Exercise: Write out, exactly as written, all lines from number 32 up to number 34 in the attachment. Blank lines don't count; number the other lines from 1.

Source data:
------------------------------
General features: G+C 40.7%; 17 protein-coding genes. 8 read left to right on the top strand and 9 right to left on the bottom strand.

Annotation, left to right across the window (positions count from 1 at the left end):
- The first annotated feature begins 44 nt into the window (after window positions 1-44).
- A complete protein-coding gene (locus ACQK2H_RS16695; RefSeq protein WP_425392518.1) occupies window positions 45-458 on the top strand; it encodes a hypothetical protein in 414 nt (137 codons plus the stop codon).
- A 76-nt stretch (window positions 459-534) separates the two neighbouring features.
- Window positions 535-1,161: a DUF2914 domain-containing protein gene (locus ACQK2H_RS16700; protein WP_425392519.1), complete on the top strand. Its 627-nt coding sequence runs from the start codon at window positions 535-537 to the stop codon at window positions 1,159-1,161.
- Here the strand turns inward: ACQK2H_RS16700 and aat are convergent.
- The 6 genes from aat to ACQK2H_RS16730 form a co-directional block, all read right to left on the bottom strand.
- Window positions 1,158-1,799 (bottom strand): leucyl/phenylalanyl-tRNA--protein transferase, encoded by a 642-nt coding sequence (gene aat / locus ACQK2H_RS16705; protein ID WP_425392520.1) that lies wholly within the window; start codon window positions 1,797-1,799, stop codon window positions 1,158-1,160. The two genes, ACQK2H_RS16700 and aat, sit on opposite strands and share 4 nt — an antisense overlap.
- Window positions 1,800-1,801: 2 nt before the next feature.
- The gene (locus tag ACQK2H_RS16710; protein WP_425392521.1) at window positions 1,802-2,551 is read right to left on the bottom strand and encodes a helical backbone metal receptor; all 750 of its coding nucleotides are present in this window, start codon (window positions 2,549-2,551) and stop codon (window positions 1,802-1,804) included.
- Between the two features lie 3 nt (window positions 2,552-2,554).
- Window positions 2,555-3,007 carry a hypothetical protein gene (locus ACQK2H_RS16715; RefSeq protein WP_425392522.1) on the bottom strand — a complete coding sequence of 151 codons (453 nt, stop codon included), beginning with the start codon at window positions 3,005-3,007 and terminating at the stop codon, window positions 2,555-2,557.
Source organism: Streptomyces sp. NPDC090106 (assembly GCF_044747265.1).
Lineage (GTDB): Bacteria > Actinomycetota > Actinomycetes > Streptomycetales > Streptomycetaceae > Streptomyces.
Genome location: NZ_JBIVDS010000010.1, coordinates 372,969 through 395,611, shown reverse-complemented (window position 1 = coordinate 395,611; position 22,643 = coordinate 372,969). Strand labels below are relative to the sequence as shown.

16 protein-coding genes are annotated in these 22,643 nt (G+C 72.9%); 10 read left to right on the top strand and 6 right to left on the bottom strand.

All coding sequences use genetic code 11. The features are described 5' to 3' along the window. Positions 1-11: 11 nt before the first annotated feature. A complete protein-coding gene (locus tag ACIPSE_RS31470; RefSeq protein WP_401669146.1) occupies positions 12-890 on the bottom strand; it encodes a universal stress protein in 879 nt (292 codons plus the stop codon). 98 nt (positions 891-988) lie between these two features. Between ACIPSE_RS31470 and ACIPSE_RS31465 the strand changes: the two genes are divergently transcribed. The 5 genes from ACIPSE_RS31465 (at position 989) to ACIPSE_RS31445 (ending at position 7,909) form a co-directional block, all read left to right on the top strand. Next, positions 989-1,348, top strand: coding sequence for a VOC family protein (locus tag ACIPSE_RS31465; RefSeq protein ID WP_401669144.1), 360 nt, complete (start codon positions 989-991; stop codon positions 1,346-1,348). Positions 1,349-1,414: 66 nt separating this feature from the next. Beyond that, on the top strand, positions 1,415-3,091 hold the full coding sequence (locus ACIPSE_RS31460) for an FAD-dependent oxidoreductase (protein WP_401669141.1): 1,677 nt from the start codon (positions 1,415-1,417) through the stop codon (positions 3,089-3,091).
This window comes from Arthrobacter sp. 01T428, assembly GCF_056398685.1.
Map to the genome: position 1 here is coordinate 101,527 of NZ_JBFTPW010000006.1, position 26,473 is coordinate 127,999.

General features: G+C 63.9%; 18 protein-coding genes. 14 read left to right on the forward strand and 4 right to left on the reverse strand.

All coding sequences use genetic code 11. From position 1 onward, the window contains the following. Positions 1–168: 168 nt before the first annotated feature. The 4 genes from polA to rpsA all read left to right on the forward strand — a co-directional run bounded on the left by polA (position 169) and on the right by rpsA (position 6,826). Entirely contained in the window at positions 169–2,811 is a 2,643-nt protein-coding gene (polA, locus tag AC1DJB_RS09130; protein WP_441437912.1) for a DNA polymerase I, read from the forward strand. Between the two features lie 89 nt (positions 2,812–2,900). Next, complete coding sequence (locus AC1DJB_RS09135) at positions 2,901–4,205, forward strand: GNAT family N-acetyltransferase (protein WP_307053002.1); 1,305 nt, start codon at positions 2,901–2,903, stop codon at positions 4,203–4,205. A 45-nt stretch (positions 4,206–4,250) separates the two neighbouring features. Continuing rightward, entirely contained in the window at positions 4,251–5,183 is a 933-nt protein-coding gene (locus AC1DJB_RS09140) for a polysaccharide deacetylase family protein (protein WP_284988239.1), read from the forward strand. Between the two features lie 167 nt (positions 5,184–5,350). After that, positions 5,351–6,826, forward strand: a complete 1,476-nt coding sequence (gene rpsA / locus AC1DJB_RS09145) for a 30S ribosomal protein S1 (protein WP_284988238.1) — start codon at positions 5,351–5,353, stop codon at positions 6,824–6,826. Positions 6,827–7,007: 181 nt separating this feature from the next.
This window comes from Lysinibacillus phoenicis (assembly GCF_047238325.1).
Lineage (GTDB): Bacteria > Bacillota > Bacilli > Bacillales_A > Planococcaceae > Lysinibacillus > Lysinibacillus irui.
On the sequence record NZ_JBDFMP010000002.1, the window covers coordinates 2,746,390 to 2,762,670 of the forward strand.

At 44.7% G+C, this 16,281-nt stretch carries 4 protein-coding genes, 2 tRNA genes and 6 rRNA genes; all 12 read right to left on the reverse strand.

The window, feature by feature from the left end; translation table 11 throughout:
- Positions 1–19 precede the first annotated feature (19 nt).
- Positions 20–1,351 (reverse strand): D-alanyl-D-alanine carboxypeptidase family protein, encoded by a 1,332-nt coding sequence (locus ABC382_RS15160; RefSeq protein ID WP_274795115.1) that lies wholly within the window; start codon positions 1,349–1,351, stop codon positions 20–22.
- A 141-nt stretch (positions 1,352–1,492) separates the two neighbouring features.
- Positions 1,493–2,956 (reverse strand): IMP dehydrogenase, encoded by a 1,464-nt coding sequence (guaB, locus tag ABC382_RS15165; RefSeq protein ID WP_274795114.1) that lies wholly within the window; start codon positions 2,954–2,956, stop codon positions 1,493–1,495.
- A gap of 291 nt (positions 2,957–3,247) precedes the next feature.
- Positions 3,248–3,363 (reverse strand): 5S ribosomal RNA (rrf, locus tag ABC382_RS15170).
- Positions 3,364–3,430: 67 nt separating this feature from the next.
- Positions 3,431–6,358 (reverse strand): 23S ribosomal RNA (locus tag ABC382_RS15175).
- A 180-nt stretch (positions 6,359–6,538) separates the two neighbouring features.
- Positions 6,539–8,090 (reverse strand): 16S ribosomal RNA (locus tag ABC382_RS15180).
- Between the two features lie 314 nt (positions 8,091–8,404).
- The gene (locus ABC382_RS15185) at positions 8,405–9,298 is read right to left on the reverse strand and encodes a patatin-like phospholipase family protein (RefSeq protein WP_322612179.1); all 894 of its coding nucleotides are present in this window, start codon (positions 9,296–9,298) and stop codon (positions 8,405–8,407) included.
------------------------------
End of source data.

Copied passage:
- A gap of 291 nt (positions 2,957–3,247) precedes the next feature.
- Positions 3,248–3,363 (reverse strand): 5S ribosomal RNA (rrf, locus tag ABC382_RS15170).
- Positions 3,364–3,430: 67 nt separating this feature from the next.